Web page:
How things can change. And how quickly they can change: Let us remember, not too long ago investors, mostly Bears, speculated as to how long it will take for BlackBerry (NASDAQ:BBRY) to disappear and finally go under. We all know the song so well, because it has been played for many years.
Just four months ago, in March 2014, Chen went on record suggesting turnaround odds for BlackBerry of 50:50. Now what does that mean? The pessimist certainly would interpret it to mean failure whereas an optimist would suggest that the company has materially improved its odds compared to just a few months ago. I certainly was (and still am) of the opinion, that BlackBerry has a more than solid chance of a turnaround as evidenced by encouraging news flow over the last couple of months, including the Z3 launch in Asia and new product developments aka 'the Passport'.
Chen ultimately upgraded BlackBerry's turnaround odds to 80:20, which I used as an example of Chen underpromising restructuring success. I also, quite provocatively argued at the time, that Chen doesn't want to make the all too common mistake CEOs make who restructure businesses: Overpromising.
CEOs can do significant damage to a company's stock price by overpromising if the success doesn't reveal itself as promised. Trust and confidence are fragile things, especially for companies in a restructuring context. Add to that, investors' propensity to generally overreact to both positive and negative news, and high volatility can turn them into serious doubters quickly.
BlackBerry is no longer on the brink of failure. With a solid cash and investment position of $3.1 billion at the end of the first quarter, there is a substantial margin of safety present in BlackBerry's stock.
In addition, BlackBerry recently reported that it acquired Secusmart GmbH, a German information technology company specializing in security and data encryption. The accompanying press release stated:
Waterloo, ON - BlackBerry Limited (NASDAQ: BBRY; TSX: BB), a world leader in mobile communications, has entered into an agreement to acquire Secusmart GmbH, a leader in high-security voice and data encryption and anti-eavesdropping solutions for government organizations, enterprises and telecommunications service providers in Germany and internationally.
BlackBerry and Secusmart have previously partnered to offer Secusmart's innovative technology to customers that have the most demanding security needs. In fact, last year, the SecuSUITE for BlackBerry® 10 solution was selected by Germany's Federal Office for Information Security for classified communications for the country's highest public officials. Through this collaboration, the two companies have provided Secusmart-equipped BlackBerry smartphones to a significant number of German government agencies and almost all German government ministries and leaders, including Chancellor Angela Merkel.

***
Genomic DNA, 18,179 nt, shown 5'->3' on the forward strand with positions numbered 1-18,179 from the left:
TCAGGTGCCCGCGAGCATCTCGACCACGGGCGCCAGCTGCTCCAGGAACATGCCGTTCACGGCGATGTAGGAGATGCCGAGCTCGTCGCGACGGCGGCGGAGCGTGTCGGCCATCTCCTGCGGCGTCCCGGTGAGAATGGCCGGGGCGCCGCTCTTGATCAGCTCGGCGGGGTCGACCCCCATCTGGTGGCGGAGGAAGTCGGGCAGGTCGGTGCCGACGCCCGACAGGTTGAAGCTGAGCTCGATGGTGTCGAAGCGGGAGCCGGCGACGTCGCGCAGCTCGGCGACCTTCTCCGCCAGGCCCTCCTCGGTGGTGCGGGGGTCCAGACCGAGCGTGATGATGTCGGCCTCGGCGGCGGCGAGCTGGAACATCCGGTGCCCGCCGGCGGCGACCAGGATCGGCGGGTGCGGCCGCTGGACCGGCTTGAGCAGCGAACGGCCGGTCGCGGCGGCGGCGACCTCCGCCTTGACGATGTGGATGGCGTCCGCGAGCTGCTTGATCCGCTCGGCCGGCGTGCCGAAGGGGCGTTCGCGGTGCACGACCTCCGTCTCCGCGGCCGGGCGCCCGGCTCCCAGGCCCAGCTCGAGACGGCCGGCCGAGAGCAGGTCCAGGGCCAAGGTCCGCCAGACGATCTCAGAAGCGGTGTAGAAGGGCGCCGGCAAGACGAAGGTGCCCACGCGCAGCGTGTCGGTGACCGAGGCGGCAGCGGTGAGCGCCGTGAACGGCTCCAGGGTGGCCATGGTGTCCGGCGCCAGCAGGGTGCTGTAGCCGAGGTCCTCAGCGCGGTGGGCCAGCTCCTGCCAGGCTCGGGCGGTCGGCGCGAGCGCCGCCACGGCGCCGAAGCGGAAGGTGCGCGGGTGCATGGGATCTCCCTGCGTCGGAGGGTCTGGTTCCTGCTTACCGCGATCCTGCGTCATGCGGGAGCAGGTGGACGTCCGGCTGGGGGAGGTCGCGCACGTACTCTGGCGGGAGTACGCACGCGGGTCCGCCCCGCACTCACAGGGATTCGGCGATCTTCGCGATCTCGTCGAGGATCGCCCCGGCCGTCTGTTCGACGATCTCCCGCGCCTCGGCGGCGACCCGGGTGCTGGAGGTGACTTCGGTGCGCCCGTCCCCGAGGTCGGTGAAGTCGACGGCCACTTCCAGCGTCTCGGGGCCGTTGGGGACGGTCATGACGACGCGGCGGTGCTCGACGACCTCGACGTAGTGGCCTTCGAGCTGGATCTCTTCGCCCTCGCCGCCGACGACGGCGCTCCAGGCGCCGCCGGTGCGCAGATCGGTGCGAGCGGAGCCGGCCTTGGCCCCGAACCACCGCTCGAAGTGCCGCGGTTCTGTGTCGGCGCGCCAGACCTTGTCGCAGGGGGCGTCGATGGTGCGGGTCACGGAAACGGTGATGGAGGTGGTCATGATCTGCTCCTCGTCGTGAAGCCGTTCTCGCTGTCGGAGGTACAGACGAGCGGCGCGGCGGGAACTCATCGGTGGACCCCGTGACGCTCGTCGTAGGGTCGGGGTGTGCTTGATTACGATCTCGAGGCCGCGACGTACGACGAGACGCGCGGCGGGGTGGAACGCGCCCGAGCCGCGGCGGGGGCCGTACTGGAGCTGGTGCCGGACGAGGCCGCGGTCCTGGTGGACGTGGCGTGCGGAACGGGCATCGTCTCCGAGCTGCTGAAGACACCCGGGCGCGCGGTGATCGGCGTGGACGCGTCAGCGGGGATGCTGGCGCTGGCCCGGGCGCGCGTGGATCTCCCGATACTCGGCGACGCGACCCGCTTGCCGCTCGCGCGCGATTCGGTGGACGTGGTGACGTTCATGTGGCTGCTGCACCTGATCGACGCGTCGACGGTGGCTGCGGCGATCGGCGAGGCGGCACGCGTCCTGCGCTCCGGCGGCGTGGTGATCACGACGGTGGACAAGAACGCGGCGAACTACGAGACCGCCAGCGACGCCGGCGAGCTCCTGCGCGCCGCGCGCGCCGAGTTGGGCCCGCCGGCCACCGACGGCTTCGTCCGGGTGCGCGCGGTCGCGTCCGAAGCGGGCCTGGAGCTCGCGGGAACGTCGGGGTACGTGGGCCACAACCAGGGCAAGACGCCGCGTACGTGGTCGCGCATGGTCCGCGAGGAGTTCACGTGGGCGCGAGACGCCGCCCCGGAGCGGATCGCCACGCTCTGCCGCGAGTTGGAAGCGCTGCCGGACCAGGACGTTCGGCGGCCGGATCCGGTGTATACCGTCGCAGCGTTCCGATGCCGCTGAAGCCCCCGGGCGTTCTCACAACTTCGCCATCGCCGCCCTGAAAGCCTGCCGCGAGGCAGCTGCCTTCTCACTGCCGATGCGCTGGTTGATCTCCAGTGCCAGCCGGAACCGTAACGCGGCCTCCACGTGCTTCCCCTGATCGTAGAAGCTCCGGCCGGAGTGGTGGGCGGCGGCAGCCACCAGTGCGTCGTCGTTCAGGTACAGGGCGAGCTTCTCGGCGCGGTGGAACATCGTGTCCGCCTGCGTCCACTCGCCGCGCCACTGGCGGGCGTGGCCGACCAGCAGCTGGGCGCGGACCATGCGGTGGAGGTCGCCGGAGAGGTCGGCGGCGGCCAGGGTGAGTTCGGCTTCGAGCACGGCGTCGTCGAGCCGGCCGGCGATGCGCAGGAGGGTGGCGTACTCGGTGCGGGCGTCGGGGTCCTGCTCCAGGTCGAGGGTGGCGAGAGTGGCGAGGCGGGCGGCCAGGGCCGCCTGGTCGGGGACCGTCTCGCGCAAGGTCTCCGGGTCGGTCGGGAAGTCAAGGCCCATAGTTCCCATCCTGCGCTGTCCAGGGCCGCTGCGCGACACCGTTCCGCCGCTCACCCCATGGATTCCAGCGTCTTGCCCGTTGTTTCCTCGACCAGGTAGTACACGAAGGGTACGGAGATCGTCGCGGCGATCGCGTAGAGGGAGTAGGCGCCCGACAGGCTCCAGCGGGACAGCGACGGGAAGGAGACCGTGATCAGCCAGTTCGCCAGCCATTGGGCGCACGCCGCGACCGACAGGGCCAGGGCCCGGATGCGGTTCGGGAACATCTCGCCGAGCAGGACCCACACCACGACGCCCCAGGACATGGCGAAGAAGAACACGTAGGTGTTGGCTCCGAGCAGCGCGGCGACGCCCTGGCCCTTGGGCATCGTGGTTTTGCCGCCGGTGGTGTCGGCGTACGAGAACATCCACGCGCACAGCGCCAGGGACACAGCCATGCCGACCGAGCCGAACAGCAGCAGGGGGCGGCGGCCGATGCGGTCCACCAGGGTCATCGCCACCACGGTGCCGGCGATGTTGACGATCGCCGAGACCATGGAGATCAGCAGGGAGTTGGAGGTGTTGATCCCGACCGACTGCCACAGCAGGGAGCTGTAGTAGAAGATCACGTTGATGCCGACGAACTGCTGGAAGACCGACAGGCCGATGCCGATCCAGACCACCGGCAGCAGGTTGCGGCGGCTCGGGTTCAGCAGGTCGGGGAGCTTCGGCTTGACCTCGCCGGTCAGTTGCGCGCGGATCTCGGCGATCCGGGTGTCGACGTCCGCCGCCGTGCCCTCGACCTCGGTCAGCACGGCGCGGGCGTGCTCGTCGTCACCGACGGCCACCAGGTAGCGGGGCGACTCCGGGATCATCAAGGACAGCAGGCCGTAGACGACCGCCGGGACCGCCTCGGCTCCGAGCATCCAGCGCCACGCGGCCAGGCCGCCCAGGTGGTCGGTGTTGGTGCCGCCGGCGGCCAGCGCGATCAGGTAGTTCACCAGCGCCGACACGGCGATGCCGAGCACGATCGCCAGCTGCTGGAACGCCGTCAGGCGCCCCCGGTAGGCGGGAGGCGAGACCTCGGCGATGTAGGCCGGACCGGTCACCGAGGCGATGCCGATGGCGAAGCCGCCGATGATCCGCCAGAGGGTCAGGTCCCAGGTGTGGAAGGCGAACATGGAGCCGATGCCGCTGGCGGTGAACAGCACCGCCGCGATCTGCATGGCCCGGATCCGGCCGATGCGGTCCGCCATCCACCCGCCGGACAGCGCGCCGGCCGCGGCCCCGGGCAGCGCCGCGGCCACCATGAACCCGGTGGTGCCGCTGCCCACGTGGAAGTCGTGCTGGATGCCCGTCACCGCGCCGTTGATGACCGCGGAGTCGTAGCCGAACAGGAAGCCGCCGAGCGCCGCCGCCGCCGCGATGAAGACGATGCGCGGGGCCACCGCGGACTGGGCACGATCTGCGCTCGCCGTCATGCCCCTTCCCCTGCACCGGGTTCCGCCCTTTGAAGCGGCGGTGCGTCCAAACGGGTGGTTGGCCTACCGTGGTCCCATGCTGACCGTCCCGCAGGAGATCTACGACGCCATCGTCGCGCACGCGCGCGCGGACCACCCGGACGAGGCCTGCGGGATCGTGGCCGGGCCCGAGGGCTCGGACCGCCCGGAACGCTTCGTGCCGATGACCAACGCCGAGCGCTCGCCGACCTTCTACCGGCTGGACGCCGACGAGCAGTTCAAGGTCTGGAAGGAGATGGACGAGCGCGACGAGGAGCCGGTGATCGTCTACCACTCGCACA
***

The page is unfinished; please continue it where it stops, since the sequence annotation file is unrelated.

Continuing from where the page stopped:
John Chen also commented on the strategic fit of the acquisition and its benefits for BlackBerry.
We are always improving our security solutions to keep up with the growing complexity of enterprise mobility, with devices being used for more critical tasks and to store more critical information, and security attacks becoming more sophisticated. The acquisition of Secusmart underscores our focus on addressing growing security costs and threats ranging from individual privacy to national security. This acquisition bolsters our security solutions with leading voice and data encryption and anti-eavesdropping technologies, and furthers BlackBerry's security leadership in end-to-end mobile solutions.
One has not to be a specialist in information technology to see that the acquisition makes a hell of a lot of sense from a strategic point of view for BlackBerry, which still is a leader in mobile security and data encryption. The acquisition should also help BlackBerry to sharpen its market position as a security and encryption provider for the government sector.
But taking a step back and recognizing that BlackBerry has moved on from being a 'bankruptcy candidate' to actively buying companies with complementary service offerings is certainly the real story here and highlighting that BlackBerry's push for growth should not be underestimated.
BlackBerry shares are accustomed to volatility. And I don't think many investors are really surprised by it. Companies in restructurings or reorganizations often exhibit a high level of volatility depending on the progress of the restructuring, the news flow and sometimes depending on reasons nobody can really explain.
And BlackBerry certainly is no different: Shares have shot up to over $10 recently and dropped once again to the $9.65 range. Long-term oriented investors who don't lose their cool when the shares or the markets are volatile, could consider BlackBerry stock on any sign of trading weakness.
I clearly like the way Chen is pushing BlackBerry forward. Just a few months back BlackBerry was considered to be a dismal failure with skyrocketing short interest. Fast forward a couple of months and we are talking acquisitions in its core business.
Besides the apparent strategic fit between BlackBerry and the acquisition target, it is clearly encouraging to see BlackBerry playing 'offensive'. It is the right approach, though, to push the company forward. Strong BUY.
Disclosure: The author is long BBRY. The author wrote this article themselves, and it expresses their own opinions. The author is not receiving compensation for it (other than from Seeking Alpha). The author has no business relationship with any company whose stock is mentioned in this article.